Labs invariably have a large variety of biological samples, reagents, and solutions that need to be properly stored, for the short or long-term. However, the optimal storage temperature for a given sample can vary depending on its intended use, suspension buffer, and duration. With limited lab space and operating costs, good storage practices are an invaluable asset to any lab. This cold storage guide will provide some helpful tips to follow.

Room Temperature (+20°C/+68°F)
Certain reagents and biological samples can be kept at room temperature, even for long-term storage. This primarily includes tissues that have been preserved in alcohol, formalin, or another fixative solution. These samples can be used for histology or anatomical analysis, but DNA and RNA extracted from these samples would be highly degraded and as such not usable. Any type of molecular biology analysis requires freezer storage.

Refrigerated Storage (4°C/40°F)
In laboratories, refrigerators are used to store routinely used biological reagents and buffers. This can include certain antibodies and enzymes, buffers for regularly performed experiments, as well as cell culture media. Freshly collected blood samples or tissue biopsies can also be stored in refrigerators for short periods, but should not be used for any long-term storage. Many research facilities also have cold rooms, that act as large refrigerators, allowing experiments and incubations to be done at 4°C far more easily.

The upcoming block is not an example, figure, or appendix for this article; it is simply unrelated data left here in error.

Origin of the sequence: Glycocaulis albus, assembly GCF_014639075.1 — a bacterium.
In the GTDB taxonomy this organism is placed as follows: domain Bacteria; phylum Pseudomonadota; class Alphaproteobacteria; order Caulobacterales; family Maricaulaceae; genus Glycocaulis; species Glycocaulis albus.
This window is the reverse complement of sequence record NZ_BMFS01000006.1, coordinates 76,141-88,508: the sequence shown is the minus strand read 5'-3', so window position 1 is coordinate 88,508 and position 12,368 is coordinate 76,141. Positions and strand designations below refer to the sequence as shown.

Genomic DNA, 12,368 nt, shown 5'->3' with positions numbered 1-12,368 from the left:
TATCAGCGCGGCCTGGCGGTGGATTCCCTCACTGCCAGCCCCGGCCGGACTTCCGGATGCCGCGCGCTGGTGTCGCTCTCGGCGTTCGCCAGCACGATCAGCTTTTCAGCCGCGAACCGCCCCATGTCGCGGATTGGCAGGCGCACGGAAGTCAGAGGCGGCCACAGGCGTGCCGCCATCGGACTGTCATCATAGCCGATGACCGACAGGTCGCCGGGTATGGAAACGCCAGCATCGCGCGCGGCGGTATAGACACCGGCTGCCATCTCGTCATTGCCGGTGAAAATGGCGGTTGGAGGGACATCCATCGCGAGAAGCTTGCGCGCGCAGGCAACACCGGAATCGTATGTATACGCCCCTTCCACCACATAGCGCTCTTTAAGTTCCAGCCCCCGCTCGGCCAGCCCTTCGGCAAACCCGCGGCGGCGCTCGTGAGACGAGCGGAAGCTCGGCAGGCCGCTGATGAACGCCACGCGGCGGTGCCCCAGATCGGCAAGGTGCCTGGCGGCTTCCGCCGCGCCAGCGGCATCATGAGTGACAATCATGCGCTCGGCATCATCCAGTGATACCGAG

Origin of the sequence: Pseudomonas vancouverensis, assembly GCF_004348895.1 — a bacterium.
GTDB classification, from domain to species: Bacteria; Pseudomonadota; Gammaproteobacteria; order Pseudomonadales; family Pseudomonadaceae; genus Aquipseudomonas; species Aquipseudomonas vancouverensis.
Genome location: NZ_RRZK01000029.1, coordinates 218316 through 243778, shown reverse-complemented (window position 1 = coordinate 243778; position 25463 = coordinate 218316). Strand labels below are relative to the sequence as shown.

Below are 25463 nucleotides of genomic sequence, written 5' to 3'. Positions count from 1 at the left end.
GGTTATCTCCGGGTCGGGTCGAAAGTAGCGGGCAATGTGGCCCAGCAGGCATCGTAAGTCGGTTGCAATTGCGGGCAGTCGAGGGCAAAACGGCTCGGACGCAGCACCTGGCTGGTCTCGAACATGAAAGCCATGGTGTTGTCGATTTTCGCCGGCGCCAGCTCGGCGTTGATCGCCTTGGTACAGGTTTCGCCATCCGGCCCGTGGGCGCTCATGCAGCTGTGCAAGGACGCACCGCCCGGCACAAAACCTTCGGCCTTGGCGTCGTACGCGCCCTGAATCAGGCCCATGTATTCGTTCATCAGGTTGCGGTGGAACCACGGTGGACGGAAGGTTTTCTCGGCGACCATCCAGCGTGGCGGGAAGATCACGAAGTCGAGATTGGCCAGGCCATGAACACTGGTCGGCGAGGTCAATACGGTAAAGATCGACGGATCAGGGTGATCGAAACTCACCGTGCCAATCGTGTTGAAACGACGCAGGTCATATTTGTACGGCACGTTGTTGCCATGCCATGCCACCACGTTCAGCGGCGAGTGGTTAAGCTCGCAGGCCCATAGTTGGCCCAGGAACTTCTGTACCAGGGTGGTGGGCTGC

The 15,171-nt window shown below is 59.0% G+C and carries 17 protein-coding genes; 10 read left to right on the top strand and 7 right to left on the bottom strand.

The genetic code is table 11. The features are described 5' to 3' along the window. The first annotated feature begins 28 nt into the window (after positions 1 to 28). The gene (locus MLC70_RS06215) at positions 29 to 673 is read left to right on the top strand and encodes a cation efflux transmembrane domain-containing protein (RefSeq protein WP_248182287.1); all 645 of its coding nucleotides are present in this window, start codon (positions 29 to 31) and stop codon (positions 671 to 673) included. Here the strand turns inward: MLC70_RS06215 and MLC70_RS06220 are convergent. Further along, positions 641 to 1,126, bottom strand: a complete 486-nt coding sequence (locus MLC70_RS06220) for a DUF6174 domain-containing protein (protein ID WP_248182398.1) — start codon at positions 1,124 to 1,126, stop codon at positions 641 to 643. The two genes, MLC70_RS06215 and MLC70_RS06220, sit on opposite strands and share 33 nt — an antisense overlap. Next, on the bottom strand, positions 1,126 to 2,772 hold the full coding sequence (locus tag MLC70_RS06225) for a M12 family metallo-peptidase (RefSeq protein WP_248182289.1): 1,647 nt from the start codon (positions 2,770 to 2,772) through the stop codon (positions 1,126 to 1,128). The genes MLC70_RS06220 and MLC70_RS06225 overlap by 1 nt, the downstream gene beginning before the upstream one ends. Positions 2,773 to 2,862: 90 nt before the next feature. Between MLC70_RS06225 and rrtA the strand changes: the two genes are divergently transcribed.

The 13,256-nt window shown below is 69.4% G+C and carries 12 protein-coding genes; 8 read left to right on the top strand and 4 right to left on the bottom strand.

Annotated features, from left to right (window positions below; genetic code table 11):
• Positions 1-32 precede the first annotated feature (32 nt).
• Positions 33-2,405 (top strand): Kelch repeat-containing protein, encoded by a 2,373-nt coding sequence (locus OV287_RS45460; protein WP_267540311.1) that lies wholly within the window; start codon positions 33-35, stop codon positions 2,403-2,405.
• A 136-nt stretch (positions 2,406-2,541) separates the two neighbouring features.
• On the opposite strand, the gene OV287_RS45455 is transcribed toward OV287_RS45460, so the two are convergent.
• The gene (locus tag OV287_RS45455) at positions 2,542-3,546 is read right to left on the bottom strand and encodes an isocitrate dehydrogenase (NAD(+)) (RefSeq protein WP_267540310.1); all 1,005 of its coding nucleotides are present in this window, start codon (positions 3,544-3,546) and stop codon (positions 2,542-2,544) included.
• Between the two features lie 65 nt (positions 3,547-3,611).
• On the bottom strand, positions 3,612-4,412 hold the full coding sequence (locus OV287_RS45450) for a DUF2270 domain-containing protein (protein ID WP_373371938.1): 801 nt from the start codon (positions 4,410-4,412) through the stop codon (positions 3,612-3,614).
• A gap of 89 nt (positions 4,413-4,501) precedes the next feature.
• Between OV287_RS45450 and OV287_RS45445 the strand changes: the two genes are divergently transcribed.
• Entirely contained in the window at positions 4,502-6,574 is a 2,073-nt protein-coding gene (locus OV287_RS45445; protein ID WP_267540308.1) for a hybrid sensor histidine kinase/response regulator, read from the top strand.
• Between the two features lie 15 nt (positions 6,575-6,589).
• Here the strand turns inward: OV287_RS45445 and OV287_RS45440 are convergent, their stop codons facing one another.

Optimal for short-term storage, refrigerators are great for storing reagents that will quickly lose integrity with repeated freeze-thaw cycles, as long as they are used within a manufacturer’s recommended time frame. They can also be used to temporarily store tissues or even DNA/RNA while you wait for a piece of lab equipment to become available.

Freezer Storage (-20°C/-4°F)
Standard freezers are great for storing biochemical reagents and samples that are not stable at warmer temperatures. Found in most labs in the form of refrigerator/freezer combos, they are perfect for a lab with limited space. These freezers are typically used for more short-term freezer storage of samples that are routinely used, or needed for an upcoming experiment. This includes aliquots of peptides, antibodies, DNA, and RNA used for daily reactions, as well as tissues that have been suspended in the appropriate stabilizing solutions before freezing. However, more long-term storage will require an ultra-low temperature freezer.